Ramon Laureano could do no wrong in 2016. Now as a non-roster invite for the Houston Astros, he has a chance to open some eyes at the big league level.
Laureano is native of the Dominican Republic, but played his college ball at Northeastern Oklahoma A&M. He put himself on the draft board with a big final season in JUCO. Laureano earned All-Region honors behind a .439 batting average with 19 doubles and 13 home runs. He displayed his best asset — his 60-grade speed — by scoring 55 runs and snagging 22 stolen bases.
He and his teammate — Jake Jewell, now in the Los Angeles Angels organization — were both drafted in the ensuing 2014 draft. The Astros selected him in the 16th round, signing him to a $25,000 bonus. He’s proving to be quite a bargain.
Laureano didn’t light up the stat sheets in his first season-and-a-half. He proved that his speed could play in professional ball. He had eight triples and was 18-for-21 in stolen bases for Quad Cities in his second season. Last year, he took off and hasn’t stopped.
His 2016 began in the California League. As one could expect, Laureano tapped into his power at the home run-happy level. He drilled 19 doubles and 10 home runs in 80 games, but that wasn’t even the most impressive part. Laureano showed a newfound plate discipline, a patience that suggests he could succeed at any level. He struck out 86 times, but walked 50, posting a Cal League best .426 on base percentage. It earned him a promotion to Corpus Christi.
Once settled in, Laureano kept hitting. And walking. In fact, Laureano topped the minors in on base percentage in 2016, finishing at a .428 mark. His final numbers across two levels were impressive, slashing .319/.428/.528 behind a .955 OPS. He hit 28 doubles, seven triples and 15 home runs while successfully swiping 43 of 57 stolen base attempts.
The Astros sent Laureano to the desert and he continued his hot season. He took home the first Arizona Fall League Player of the Week honors going 8-for-14 with two doubles, two triples, scoring eight runs. Laureano seemingly mastered three different levels of ball in 2016, and showed the same improve plate discipline and contact at every one of them.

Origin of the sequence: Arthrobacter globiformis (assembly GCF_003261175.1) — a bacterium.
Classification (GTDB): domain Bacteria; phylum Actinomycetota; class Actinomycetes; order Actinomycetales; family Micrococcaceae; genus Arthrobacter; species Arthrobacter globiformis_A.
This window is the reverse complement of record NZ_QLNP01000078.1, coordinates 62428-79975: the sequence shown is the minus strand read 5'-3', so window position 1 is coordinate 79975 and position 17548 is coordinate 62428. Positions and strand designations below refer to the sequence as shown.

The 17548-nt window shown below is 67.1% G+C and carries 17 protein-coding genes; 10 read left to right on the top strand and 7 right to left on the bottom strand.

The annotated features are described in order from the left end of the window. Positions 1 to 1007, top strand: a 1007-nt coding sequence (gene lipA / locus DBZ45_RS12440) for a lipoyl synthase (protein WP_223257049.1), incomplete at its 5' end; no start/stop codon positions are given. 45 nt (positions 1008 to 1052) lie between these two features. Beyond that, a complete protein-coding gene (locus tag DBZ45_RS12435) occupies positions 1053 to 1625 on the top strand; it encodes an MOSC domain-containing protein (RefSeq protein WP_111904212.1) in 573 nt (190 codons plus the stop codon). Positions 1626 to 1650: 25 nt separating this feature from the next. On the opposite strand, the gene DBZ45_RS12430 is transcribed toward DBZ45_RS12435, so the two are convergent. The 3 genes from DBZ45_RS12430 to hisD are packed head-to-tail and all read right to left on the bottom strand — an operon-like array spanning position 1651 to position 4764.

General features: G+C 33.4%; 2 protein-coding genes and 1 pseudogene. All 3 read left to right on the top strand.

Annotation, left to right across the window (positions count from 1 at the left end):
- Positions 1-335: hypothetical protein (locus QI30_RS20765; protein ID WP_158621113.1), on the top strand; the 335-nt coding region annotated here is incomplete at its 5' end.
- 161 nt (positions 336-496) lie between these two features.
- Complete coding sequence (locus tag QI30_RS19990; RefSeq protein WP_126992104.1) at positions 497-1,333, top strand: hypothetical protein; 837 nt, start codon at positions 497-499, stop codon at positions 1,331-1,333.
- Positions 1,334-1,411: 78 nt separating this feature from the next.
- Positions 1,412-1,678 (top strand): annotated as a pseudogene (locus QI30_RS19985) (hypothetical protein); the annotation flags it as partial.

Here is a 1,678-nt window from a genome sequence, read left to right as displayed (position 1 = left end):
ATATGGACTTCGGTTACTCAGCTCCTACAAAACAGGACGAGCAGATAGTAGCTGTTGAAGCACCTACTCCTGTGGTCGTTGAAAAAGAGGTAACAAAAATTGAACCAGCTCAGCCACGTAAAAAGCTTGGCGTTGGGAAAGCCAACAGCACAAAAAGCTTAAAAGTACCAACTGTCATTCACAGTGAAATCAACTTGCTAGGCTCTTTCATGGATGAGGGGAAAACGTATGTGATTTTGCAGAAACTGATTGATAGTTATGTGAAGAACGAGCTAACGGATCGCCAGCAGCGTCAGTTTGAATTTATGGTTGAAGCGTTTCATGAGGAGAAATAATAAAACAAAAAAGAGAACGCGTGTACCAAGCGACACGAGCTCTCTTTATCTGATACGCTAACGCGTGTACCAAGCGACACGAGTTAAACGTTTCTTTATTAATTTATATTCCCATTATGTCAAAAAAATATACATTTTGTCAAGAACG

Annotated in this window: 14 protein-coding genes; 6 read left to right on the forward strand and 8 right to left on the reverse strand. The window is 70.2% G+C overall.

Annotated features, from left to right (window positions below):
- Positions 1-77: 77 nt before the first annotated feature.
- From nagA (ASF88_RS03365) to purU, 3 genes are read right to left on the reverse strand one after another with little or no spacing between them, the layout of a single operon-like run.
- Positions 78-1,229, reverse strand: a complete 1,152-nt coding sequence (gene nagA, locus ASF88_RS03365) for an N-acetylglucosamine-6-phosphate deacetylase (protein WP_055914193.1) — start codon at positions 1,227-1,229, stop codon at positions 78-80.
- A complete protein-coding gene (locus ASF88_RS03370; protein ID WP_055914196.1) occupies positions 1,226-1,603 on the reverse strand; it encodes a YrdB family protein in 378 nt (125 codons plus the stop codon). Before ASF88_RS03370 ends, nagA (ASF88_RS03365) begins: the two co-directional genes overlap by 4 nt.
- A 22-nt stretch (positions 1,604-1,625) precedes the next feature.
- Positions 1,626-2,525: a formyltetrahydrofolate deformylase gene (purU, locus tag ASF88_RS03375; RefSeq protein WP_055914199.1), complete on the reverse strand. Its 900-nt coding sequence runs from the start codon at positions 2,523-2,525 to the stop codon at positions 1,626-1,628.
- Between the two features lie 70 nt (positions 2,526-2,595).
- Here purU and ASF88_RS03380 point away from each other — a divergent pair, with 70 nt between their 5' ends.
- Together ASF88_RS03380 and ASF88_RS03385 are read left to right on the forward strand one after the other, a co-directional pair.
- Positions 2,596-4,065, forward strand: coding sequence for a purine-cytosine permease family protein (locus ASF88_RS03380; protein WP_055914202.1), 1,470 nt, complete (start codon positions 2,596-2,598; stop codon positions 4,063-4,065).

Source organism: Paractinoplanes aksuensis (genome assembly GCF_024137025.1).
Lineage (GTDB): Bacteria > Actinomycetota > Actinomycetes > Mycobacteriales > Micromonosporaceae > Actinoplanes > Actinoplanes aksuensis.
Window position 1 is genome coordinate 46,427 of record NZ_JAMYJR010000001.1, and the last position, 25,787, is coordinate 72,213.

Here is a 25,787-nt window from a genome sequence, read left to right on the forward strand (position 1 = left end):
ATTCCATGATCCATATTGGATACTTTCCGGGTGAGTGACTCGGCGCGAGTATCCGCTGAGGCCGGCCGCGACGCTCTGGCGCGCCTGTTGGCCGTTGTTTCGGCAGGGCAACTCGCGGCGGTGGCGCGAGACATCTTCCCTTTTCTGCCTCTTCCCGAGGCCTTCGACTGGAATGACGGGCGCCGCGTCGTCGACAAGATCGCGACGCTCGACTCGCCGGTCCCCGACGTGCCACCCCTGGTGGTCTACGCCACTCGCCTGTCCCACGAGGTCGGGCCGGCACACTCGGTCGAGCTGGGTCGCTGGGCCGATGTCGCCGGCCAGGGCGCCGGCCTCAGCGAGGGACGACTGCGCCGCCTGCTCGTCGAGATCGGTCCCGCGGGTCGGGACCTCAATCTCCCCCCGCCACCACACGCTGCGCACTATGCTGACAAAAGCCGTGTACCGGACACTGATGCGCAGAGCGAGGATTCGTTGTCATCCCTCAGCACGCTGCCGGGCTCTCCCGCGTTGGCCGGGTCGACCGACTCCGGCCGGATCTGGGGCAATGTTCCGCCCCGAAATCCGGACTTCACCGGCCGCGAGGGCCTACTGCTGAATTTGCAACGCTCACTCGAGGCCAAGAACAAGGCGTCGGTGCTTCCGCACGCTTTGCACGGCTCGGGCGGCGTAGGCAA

(Arizona Fall League action courtesy of FanGraphs. Nice swing!)
Laureano isn’t a big guy, standing at just five-foot-eleven and 185 pounds. To expect anymore of a power surge from the righty may be a bit unfair. He was a bit lucky in 2016, with a BABIP over .400 at both levels during the regular season, but his speed also plays to that number as well. There is no denying his 155 wRC+ in the California League and 184 wRC+ in Double-A. Laureano was simply atop his game in 2016.
His speed plays well in the outfield. Primarily a centerfielder, Laureano has played all three positions well, which may help fast track him to the bigs. The fact that he seems to use the whole field as a hitter, combined with his patience at the plate, suggests he could be a useful hitter at the next level.
The Astros have a ton of youth in the outfield with names like Kyle Tucker, Preston Tucker, George Springer, Derek Fisher, Teoscar Hernandez and Daz Cameron on the pipeline and big league level. Still, John Sickels was impressed enough by Laureano’s 2016 breakout, that he ranked him higher than some of the aforementioned names:
Laureano has his work cut out for him. He has to prove 2016 was no fluke with a big year in Triple-A come 2017. Should he continue to hit and walk at the same rates he did last season, an early big league arrival isn’t out of the question.